The 4th Wave Of Coffee Is (Almost?) Here: A Critical Introduction
The 1st, 2nd and 3rd waves (the favourite of all), have inevitably led the coffee industry at this juncture. Things, hardly, would have been the same in any other order.
Everything has led us to this moment, where we welcome the fourth wave of coffee evolution.
But first, let's understand the pervious waves in brief.
1st, 2nd, and 3rd Waves
The first wave made us adopt coffee, the way we drink it today. It also marked the birth of instant coffee. Which contributed by spreading like wildfire.
Then, the second wave made us embrace the different flavour profiles. We discovered there's more to this magical drink than bitterness. It was around this same time, the Starbucks revolution happened too.
And then came our favourite, the third wave. The most popular of them all. Which entire world embraced with open arms. This is the time when we understood the difference between single-origins and blends, started valuing transparency and advanced more in technology than we ever did. There was a phenomenal rise in the number of brewing equipment. And the Indian coffee culture progressed, coming at par with the world.
And Now the Fourth Wave
The Corona Virus will be a significant marker in this transition. Although it won't be the sole cause in this shift.
First, we'll look at major changes we can expect in this new wave. And then about the effect of the Corona Virus on the industry as a whole and in this transition.
What to Expect in the 4th wave?
This new wave should revolve around a few significant pillars: coffee education, transparency, ethical sourcing, and convenience.
Coffee education has already caught a lot of wind. But we expect to see it happening even more. The third wave has left a lot of people in awe of coffee—their discovery of its complexity and multi-dimensionality, and hence a longing to know even more.
While we already have moved to source coffee beans ethically, the focus on this aspect will be more and more. So will be the transparency between the planters, roasters, and the consumers.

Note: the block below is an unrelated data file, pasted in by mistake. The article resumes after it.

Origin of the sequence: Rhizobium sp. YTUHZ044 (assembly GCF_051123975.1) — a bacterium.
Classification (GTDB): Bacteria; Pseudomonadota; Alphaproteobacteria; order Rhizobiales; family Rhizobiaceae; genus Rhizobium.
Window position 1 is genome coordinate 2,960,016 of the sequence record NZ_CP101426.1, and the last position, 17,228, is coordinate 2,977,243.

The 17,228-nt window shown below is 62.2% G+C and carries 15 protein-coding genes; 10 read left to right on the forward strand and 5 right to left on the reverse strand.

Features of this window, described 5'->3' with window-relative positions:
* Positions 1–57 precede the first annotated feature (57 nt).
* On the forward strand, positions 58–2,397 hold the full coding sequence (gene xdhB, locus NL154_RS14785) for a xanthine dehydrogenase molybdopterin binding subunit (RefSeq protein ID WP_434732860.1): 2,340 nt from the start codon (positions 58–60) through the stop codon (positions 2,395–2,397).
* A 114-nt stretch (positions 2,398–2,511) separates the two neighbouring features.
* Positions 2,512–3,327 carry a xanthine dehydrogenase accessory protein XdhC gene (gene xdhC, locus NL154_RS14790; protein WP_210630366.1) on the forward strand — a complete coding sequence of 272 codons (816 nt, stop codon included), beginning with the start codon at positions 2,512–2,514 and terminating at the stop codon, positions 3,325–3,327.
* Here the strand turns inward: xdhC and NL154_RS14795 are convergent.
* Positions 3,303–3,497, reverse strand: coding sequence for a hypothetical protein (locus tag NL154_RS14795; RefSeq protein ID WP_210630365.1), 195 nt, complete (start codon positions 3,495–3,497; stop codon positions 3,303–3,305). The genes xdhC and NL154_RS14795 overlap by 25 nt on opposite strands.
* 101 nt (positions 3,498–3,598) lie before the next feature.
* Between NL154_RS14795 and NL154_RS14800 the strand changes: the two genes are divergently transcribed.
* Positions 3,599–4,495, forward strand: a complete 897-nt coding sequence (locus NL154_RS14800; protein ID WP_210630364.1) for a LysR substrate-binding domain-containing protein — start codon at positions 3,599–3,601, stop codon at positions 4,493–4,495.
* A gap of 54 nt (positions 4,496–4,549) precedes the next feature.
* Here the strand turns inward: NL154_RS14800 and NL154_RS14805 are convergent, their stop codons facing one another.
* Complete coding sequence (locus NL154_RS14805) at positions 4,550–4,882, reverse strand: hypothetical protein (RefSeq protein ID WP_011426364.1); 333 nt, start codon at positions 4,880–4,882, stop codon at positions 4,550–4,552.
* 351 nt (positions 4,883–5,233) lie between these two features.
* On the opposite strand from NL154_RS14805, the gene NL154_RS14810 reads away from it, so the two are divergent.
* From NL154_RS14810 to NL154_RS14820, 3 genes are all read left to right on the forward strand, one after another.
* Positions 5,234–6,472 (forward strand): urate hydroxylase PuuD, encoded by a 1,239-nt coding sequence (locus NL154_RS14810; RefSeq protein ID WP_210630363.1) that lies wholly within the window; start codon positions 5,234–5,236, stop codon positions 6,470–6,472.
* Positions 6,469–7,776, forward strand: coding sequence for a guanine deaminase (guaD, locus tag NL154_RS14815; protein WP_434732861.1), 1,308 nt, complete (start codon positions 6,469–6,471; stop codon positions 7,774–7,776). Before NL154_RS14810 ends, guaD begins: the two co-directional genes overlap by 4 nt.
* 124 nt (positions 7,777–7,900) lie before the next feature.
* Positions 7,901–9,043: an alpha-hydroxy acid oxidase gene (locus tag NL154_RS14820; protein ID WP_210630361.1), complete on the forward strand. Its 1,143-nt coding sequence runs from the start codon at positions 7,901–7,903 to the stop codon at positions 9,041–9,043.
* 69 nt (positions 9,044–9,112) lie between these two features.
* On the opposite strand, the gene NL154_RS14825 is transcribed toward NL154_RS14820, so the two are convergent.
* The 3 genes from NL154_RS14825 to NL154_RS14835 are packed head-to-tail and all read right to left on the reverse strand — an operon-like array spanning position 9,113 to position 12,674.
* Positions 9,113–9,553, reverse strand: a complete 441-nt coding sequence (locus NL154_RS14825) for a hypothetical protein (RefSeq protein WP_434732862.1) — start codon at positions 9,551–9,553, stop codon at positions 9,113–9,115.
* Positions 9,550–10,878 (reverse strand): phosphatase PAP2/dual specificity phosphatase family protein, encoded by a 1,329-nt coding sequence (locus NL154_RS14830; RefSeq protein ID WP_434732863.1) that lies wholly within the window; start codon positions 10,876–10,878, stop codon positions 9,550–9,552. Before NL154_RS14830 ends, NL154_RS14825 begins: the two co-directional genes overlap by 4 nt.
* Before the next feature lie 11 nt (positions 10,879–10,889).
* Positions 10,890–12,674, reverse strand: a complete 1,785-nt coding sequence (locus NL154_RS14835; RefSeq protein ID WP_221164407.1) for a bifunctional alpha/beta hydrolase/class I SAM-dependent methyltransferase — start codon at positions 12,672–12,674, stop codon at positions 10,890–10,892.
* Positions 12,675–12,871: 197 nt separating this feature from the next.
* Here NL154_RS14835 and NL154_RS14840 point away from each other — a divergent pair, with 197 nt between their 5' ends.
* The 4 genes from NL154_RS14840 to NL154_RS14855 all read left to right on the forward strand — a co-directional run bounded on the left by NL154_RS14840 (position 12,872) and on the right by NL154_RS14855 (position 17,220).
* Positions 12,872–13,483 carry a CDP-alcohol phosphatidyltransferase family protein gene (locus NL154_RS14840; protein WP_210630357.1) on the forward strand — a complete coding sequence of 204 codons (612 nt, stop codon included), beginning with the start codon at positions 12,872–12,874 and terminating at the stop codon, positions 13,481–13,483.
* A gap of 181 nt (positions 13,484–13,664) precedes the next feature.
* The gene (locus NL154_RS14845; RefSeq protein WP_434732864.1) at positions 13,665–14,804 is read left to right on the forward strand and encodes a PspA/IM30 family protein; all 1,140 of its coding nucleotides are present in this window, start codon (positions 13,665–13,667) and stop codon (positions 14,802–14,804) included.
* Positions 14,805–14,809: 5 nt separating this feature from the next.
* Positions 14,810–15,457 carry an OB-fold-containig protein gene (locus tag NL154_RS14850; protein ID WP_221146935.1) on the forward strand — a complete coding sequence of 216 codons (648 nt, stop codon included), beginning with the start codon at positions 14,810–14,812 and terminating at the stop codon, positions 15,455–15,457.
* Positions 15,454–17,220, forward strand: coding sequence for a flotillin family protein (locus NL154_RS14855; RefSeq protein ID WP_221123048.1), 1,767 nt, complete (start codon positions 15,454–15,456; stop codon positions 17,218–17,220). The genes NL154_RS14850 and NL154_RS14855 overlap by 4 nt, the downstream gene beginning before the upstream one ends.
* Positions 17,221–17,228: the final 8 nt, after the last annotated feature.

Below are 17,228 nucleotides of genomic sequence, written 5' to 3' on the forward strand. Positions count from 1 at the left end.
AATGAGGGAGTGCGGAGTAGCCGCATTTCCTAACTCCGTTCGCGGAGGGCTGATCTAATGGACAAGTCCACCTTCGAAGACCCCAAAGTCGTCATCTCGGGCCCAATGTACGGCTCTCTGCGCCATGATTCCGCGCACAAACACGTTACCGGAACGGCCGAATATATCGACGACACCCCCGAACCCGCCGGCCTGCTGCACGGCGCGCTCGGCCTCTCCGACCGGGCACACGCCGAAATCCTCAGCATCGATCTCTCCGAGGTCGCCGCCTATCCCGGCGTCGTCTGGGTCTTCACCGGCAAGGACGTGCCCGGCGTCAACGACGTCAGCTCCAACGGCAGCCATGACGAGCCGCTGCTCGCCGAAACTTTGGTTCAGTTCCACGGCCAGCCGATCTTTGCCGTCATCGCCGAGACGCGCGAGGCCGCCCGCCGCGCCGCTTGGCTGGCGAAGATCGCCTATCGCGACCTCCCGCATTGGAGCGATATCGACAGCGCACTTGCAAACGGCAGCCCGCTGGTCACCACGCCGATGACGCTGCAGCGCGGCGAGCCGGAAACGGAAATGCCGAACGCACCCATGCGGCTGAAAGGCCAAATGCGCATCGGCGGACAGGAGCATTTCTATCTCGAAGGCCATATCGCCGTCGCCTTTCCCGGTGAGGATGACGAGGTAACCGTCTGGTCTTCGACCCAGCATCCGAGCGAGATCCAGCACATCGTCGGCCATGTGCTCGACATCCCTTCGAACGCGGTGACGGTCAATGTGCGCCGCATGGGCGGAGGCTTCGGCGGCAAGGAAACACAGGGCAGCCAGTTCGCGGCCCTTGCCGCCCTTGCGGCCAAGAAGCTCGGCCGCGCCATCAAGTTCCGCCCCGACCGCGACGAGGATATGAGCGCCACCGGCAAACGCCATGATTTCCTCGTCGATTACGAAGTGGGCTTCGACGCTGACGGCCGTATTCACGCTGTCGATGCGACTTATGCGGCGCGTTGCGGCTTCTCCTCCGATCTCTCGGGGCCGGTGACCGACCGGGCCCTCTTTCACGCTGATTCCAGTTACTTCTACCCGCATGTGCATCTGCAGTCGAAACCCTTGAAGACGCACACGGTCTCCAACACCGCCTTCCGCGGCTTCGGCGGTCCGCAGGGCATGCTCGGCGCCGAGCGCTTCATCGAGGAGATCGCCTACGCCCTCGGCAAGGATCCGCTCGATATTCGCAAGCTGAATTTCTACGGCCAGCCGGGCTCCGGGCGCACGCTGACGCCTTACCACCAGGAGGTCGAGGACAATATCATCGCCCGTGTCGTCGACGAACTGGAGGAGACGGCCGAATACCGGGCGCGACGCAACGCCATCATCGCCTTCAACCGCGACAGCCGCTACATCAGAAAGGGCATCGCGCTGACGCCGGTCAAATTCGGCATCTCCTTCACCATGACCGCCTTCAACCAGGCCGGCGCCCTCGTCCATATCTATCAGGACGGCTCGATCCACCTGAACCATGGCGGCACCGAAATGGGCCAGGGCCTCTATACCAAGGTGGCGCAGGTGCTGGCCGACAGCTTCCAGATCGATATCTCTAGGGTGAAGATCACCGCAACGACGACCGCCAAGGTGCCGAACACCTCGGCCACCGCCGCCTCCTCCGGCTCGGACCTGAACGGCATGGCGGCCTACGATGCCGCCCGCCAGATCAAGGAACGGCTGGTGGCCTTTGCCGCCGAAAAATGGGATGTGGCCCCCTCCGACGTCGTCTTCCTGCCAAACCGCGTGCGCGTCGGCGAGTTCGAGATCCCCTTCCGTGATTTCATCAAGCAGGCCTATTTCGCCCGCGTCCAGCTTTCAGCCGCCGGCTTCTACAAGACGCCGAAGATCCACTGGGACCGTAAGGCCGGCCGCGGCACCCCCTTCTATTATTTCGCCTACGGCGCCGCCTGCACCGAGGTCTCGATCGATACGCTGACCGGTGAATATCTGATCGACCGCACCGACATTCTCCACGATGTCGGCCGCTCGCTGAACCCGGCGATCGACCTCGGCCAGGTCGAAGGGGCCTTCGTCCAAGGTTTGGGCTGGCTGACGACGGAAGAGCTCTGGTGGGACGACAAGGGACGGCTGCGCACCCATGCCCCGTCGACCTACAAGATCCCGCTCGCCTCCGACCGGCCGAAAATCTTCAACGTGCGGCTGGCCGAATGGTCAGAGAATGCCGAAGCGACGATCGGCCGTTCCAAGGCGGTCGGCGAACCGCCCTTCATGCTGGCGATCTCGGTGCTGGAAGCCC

As a result, we might see an incremental rise in Fair-trade certifications. As a result of which, we might see farmer issues being addressed.
Naturally, like in any other wave, we expect to see new brewing methods being invented.
Convenience will be one of the biggest focuses of this wave. What we will see is brewing becoming more frictionless. The no-equipment niche is a child of this need. And, we'll be talking about it in a bit.
The Corona Effect
The virus's relation to the industry has been somewhat bitter-sweet. It has temporarily shut some doors while permanently opening a few.
The temporarily shut doors obviously include coffee shops. And the opened ones are the roastery-to-home bean delivery business and the no equipment brewing businesses. This is not to say that other niches have not benefitted. But the significant benefactors are the former two.
Now, one crucial thing to understand is that the virus might have been the cause, but the accelerator of this growth. But the role still has been an equally important one, nonetheless.
Let's look at the bean roastery-to-home bean delivery businesses first. Now this niche existed well before the pandemic. But it has grown many folds amid the lockdown. This space is primarily dominated by companies Blue Tokai, Flying Squirrel, Black Baza, Quick Brown Fox and many more roasters.
While their sales may drop, when things return to normal, they will still continue strong.
To manually brew coffee, you require some equipment. It may be something relatively low cost as a v60 or could be an expensive espresso machine. You would need some essential investment to begin. As a result of this, equipment sales have seen a hike too.
Coming to the no-equipment coffee companies. They have also been exposed to a lot of growth lately. Although this niche is relatively new and less crowded. We only have a handful of companies like Sleepy Owl, Beanly and somewhat even Blue Tokai.
Some might say Instant Coffee belongs to this same niche. I wouldn't entirely agree with that. It is an industry in itself, and much bigger than the speciality coffee industry. Lately, there have been a few advances there, with companies like Rage.